In the globalised world, the Guru needs no miracles……s/he allows for the lateral thinking our society needs
Spiritualism in the age of globalisation is not just a pop theory of the occult or sociology. It needs no miracles to sustain it. If modernity cut the world into painful oppositions, spiritualism and spirituality produced the hybrid, the weave, knitting dualisms together. In doing so, they made oppositions and contradictions playful, by creating Lego sets of meaning and vocabularies of life that each individual could work with. They helped Indian lives reach beyond unlivable oppositions like science vs religion, science vs politics and religious vs secular.
Spiritualism needs a guru. A guru is more than an ideologist. An ideologist propounds a doctrine, a guru a way of life. A guru is more than a management consultant. Remember, we call our Prahlads and Jagdish Sheths management gurus. We don’t call our gurus spiritual managers. But managers they are. The guru and his ashram create not just a community of meaning and a society of doing. They have created a service ethic that can match an army.
Out of this have emerged educational institutions, water projects that rival any technology mission, disaster managers and adoption of cutting-edge IT innovations. Gurus understand media and multimedia without being objectified by them. They allow for the lateral thinking our society needs.
The journalist Mahesh Llanga told me this lovely story of Murari Bapu. It seems pregnant shark whales would beach on the Gujarat coast, especially between Somnath and Dwarka. This patch has one of the largest concentrations of fishermen, and they used to beat the whales to death. Whale meat commands huge prices in the export market. Witnessing this, wildlife activists appealed to Murari Bapu, who agreed to talk to the fishermen. Murari Bapu had a simple message. He asked the fishermen: how can you beat the shark whale? She is your daughter who’s come home to rest. The fishermen then virtually adopted the whale as a totem. No secular environmentalist, no Greenpeace movement could have spoken such a language or had such a profound impact.
In gurus like Murari Bapu or Ramdev, there is no Hamletian pathos about modernity. In fact, the gurus, through the discourse of spiritualism, have woven a meaningful everydayness around health, food, hygiene and meaning. Culturally, I think this is important in a society where neither the confessional nor psychiatry play a major role. One should also emphasise that gurus have been part of family life. Even now people fix images of gurus on their car windows. It is a simple statement of belief. Families in crisis, people facing dilemmas, or in search of meaning, visit the guru. Sometimes they find a solution, at other times they find themselves.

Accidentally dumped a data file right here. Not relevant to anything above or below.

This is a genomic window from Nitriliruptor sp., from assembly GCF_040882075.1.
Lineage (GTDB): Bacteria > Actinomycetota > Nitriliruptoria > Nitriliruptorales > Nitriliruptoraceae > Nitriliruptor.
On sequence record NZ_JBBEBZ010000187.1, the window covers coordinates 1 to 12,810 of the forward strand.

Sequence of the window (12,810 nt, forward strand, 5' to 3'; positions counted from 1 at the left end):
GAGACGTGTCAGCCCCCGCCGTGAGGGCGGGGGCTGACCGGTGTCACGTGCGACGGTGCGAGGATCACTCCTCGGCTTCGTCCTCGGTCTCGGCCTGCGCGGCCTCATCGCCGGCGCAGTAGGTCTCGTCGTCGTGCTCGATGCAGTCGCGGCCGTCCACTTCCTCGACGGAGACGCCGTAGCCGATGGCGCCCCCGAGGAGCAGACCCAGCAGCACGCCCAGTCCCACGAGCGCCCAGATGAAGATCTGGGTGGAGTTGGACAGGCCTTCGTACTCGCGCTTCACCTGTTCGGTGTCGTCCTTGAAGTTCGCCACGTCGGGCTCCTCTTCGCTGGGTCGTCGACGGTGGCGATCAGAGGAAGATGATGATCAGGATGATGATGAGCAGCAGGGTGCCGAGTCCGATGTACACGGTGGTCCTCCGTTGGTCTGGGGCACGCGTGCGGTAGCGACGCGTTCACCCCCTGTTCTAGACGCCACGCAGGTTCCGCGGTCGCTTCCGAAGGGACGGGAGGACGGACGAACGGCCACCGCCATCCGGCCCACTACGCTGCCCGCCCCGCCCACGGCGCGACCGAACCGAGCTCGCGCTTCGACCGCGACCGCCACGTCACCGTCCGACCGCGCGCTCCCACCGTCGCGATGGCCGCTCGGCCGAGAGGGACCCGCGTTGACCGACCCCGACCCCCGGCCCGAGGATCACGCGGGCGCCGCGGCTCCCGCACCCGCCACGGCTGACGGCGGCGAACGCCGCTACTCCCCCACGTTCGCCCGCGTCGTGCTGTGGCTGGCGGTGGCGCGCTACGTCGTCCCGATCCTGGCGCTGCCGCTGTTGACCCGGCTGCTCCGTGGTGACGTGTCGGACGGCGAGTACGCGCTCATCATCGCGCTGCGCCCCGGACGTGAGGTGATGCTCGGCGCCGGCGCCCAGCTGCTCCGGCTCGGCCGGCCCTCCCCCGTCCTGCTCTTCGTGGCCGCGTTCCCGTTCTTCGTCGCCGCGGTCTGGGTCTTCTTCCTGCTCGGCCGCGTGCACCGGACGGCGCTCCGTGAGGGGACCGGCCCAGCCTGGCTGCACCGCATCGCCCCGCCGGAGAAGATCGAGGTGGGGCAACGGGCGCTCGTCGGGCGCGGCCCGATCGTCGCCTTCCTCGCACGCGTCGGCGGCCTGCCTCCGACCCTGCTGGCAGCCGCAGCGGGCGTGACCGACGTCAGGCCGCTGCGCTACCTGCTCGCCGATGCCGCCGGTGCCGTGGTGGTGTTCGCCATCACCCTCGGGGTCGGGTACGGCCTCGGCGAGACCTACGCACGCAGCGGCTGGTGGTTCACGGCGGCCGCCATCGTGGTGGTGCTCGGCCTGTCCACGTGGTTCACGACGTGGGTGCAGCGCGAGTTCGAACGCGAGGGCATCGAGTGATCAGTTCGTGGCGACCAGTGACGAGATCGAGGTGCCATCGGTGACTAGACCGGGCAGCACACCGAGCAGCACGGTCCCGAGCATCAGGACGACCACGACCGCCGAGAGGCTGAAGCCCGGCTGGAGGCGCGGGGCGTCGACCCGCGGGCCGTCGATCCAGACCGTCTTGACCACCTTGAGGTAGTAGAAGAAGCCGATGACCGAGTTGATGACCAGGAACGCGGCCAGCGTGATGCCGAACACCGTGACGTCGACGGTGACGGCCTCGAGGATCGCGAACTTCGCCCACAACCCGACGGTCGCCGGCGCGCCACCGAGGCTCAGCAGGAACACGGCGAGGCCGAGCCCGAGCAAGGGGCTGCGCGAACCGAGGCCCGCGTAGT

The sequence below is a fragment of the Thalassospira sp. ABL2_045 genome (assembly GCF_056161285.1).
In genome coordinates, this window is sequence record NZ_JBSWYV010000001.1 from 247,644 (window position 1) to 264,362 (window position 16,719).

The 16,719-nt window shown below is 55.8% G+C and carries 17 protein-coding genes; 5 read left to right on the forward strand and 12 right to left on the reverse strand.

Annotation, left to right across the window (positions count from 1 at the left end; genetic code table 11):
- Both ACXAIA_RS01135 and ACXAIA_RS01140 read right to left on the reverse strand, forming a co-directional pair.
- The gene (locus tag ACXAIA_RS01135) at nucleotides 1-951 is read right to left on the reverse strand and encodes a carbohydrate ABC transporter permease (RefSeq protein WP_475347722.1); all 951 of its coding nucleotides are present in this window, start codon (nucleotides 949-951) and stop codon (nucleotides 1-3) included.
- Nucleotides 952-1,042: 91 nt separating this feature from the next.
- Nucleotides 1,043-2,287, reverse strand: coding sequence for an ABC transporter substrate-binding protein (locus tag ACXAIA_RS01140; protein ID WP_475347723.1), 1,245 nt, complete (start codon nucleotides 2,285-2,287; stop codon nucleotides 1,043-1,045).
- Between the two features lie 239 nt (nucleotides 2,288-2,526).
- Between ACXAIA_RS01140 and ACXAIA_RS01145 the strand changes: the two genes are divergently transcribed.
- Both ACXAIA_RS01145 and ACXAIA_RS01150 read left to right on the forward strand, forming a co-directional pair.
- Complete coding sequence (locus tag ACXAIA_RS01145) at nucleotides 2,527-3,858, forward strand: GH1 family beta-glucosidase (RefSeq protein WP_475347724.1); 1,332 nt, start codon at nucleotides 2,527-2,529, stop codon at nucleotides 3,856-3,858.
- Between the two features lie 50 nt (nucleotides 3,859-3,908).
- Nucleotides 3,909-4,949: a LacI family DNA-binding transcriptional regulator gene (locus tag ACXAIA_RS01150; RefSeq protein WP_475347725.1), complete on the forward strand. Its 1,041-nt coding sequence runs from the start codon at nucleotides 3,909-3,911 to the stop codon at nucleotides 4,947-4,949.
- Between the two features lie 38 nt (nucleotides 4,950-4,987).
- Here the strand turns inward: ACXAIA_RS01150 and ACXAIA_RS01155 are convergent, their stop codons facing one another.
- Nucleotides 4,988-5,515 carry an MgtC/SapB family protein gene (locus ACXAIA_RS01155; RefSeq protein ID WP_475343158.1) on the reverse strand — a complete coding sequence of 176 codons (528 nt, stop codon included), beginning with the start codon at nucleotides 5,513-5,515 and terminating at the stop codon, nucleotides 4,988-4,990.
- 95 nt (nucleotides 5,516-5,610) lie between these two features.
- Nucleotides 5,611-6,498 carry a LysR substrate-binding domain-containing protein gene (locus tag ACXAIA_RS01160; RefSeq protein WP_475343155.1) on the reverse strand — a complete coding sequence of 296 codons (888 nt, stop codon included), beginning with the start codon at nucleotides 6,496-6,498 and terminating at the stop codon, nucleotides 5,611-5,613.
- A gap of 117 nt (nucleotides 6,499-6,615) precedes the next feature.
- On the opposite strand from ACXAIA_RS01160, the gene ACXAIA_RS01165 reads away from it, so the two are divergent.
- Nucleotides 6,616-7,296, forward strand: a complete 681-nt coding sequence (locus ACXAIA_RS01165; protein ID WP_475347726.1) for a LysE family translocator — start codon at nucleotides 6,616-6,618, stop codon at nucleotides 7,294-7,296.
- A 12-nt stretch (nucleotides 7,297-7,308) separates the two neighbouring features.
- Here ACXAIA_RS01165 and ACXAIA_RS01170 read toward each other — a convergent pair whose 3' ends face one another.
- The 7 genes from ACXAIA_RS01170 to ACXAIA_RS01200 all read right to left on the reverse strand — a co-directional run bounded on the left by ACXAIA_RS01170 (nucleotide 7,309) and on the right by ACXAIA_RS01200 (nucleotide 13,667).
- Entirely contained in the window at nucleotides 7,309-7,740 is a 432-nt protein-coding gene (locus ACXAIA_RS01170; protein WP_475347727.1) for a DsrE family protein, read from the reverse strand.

I think of India as a collection of texts and temples and discourses. It is the discourses of these gurus—Mata Amritanandamayi, Sri Sri Ravi Shankar, Sai Baba, Baba Ramdev—that keep India together. If temples provide a sacred geography, gurus provide a spiritualist one. I am a secularist, yet I realise that secularism can never create equivalent acts of community without the help of the state. I’m not saying in a Kantian way that I don’t need God but my charwoman does. I follow no guru but I realise they have invented creative texts and contexts for our society.
There is a lot one can be cynical about. There are regular reports of sexual excess, financial irregularity. Gurus, while not political, are intimate with power. As a wag once put it, IAS officers should be classified not by state cadres but the guru they are affiliated to. Regardless, I think the gurus have generally discarded Orientalism and met modernity head on, while being sceptical about westernisation. Our ashrams are better problem-solving agencies than our universities.